Learning from past mistakes of handing over a box of loose manuscript pages to a close friend to read, I devised a strategy as follows:
- Provide a list of questions for the reader.
- Provide a short summary of the book and a list of characters including their descriptions.
- Provide a spiral-bound copy of the 70,000-word manuscript that would be easy to handle.
- Provide a table of contents with chapters and page numbers in the manuscript for easy reference during discussion.
My Questions for Beta Readers:
- This is a sequel to The Friend in Question, which you may or may not have read; does this new story stand alone or would one have to read the first book to understand this one?
- Were the characters in the sequel well developed? Were they believable? Who was the most sympathetic character? Whom did you dislike the most? Why?
- Was the timeline and flow of the story easy to follow?
- What for you was the climax of the story?
- Was narrative and dialogue balanced?
- What were weaknesses in the plot? Strengths?
I asked if the readers would complete the project within 30 to 45 days. My second request was that we meet in person to discuss their thoughts on the story. It was also agreed that they would provide answers to my questions. I recommended the readers not act as editors, but if errors were found, only to circle them in red and keep reading for story content. Later, to my surprise, I discovered that both women had been English teachers. They took the project very seriously and complied with all my requests. Neither reader was told the identity of the other as I preferred no communication between them until after the beta process was complete.
During the discussions, which were very frank, they made many pointed suggestions. I have since re-written the opening scene, changed the order of a few chapters and rewritten key parts of the climax of the story. I was able to see flaws that I had not recognized but that were easily fixed. One person loved the ending and the other one disliked it. Their insights were invaluable to me.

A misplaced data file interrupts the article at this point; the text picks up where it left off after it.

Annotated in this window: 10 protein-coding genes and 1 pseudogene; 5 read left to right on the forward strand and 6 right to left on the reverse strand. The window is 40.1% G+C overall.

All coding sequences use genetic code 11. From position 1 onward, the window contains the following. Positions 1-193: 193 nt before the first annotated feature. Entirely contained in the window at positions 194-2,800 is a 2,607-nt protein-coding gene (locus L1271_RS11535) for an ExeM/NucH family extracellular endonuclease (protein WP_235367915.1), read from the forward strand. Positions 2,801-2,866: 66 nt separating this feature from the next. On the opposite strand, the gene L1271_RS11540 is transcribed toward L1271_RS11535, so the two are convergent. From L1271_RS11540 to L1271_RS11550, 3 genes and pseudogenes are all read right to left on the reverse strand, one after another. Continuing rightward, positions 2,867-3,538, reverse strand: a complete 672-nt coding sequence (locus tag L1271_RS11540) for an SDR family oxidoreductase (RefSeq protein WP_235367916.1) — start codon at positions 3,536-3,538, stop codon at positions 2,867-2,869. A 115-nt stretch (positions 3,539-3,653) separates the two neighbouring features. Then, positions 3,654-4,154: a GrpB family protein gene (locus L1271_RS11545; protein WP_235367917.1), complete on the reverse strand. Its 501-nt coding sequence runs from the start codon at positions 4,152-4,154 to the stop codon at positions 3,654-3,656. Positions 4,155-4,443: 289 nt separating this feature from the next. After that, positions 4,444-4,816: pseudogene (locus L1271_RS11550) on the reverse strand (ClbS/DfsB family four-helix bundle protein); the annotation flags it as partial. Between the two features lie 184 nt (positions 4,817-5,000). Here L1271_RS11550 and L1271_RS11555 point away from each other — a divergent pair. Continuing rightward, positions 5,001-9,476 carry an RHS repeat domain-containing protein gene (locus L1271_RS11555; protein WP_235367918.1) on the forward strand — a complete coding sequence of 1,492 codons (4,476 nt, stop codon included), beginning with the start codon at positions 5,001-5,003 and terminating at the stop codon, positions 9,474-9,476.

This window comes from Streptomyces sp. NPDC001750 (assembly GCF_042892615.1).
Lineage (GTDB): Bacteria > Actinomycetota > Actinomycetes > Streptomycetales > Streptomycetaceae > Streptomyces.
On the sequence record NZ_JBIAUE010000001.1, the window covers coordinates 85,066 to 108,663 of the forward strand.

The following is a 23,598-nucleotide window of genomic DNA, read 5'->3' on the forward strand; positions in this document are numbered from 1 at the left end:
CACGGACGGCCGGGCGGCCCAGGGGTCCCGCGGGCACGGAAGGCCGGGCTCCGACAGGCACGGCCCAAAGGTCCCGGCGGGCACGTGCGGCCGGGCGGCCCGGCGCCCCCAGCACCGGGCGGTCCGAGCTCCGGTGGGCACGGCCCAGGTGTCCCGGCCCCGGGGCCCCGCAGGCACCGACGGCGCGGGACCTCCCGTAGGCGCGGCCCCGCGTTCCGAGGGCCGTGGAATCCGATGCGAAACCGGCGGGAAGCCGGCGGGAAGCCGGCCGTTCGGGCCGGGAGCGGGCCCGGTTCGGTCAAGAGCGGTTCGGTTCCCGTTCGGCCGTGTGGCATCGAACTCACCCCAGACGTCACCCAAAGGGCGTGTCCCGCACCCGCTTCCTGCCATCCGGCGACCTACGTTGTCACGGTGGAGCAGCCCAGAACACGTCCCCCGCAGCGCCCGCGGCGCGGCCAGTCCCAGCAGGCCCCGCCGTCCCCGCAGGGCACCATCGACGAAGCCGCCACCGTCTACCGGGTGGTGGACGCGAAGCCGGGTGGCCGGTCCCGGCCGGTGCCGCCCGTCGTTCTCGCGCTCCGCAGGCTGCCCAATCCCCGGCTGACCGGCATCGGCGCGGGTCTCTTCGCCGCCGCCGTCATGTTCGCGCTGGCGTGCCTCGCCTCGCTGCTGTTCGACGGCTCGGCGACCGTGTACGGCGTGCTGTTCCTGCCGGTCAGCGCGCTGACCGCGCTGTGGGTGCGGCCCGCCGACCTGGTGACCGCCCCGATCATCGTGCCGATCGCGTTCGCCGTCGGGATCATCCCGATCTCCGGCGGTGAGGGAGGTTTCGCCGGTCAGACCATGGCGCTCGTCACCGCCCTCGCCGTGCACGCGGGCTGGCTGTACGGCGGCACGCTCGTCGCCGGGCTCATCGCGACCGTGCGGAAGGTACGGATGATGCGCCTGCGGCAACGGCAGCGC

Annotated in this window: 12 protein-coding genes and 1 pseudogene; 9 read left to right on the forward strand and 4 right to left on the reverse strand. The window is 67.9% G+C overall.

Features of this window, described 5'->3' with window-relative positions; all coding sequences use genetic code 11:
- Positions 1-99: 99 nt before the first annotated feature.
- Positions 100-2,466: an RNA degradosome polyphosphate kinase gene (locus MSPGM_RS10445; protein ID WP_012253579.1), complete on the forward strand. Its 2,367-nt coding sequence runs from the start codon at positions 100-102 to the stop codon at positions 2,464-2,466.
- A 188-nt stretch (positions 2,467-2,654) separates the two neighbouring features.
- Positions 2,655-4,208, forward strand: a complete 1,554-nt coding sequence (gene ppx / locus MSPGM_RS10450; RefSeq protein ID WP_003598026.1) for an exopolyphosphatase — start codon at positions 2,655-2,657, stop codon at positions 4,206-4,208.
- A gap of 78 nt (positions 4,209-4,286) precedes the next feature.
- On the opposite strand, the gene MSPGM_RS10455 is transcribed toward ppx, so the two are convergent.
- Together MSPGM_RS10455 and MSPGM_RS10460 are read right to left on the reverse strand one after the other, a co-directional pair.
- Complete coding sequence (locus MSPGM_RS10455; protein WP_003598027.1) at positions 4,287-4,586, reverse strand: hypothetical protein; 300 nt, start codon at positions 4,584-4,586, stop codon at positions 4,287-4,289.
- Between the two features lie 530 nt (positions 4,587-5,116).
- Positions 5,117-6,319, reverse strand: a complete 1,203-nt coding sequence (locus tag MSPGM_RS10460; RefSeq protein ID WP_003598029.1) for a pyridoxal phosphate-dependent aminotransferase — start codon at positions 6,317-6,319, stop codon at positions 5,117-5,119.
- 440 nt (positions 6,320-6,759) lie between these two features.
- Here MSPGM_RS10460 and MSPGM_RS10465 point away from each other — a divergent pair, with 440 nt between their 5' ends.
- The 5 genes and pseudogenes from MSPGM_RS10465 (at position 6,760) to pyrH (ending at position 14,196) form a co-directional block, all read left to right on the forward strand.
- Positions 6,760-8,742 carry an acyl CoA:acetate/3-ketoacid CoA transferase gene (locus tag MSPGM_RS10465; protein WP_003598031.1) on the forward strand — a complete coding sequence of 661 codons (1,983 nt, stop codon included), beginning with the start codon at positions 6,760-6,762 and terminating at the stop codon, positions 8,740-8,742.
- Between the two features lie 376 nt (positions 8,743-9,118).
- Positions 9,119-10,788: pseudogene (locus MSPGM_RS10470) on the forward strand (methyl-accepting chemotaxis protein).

Other observations: I think it is risky to ask someone who knows you really well to serve as a beta reader. A close friend may not be as honest with you as a stranger, one who often reads in your chosen genre. The questions I asked were key to changes I made to improve the story.
Many thanks to Jessica for this information.
Now, WAG wants to start a beta reader program, reaching even outside WAG’s membership to members of book clubs. If you are interested in serving as a beta reader, please contact me, Skipper Hammond.
Jessica Lyn Elkins grew up in a small town in the Texas Panhandle. She moved to New Mexico in 1968 where she lived for 44 years. She earned a BA from the University of New Mexico and graduated from St. John’s College of Santa Fe with an MA in Liberal Education. A varied career path included stints as a general contractor, ice cream shop owner, and human resources manager for automobile dealerships. Since her relocation to Florida, Elkins has published two books, The Friend in Question (2015) and a book of poetry and prose reflections entitled A Coyote Taught Me Poetry (2016).